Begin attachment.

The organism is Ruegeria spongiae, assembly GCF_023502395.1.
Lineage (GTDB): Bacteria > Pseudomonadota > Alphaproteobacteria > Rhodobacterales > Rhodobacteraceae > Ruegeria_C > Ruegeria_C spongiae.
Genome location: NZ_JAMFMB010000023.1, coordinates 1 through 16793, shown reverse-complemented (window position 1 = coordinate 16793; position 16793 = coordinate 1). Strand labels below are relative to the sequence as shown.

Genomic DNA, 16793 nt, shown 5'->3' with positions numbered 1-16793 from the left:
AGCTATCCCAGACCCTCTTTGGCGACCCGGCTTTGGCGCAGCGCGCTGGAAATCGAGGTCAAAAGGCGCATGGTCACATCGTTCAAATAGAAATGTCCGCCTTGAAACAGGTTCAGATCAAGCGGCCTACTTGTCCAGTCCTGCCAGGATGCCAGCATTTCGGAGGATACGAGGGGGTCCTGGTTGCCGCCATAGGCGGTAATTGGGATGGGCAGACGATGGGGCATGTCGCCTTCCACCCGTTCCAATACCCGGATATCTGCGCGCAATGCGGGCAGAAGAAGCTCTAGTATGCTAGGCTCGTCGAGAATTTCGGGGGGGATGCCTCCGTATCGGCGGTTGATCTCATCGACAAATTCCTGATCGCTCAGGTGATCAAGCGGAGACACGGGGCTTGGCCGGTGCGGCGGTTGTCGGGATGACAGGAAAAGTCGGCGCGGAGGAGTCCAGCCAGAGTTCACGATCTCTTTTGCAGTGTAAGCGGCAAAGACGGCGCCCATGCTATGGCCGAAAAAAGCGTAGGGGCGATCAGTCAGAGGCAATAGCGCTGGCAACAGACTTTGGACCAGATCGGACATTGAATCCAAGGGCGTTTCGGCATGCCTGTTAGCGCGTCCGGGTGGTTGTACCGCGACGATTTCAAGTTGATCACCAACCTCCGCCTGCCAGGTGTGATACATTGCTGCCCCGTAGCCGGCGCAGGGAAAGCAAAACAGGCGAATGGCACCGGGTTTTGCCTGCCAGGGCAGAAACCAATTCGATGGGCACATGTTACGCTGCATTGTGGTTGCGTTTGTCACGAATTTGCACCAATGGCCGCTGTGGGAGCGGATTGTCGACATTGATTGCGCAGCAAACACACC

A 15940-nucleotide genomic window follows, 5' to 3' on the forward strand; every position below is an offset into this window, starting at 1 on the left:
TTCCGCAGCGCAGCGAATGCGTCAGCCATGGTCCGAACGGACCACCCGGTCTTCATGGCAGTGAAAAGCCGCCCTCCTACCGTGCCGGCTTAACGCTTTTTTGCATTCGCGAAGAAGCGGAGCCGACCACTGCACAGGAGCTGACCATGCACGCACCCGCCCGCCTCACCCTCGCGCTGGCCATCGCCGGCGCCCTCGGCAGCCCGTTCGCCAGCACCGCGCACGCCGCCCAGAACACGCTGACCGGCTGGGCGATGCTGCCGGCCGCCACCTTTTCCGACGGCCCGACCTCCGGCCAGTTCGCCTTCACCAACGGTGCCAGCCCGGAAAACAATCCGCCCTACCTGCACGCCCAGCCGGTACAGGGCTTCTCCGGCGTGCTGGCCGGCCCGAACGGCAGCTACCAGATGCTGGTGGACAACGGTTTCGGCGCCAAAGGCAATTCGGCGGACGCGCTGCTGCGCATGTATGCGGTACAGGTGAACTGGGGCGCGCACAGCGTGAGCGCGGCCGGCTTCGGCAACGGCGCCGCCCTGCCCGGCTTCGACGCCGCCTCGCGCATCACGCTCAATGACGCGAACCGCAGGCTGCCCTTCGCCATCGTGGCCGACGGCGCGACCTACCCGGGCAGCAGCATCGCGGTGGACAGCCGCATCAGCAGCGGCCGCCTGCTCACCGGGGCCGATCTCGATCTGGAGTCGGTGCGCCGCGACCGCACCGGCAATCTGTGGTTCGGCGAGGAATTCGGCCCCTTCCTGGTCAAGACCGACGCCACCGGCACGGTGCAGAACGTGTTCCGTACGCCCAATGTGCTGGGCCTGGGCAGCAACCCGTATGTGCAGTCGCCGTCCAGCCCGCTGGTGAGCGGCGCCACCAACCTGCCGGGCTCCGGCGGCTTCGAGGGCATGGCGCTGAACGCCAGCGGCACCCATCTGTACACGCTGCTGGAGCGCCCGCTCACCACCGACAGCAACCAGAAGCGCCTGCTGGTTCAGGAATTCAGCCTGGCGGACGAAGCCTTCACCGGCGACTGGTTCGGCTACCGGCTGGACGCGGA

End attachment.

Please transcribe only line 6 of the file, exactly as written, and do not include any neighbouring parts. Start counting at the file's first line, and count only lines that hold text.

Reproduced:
A 15940-nucleotide genomic window follows, 5' to 3' on the forward strand; every position below is an offset into this window, starting at 1 on the left: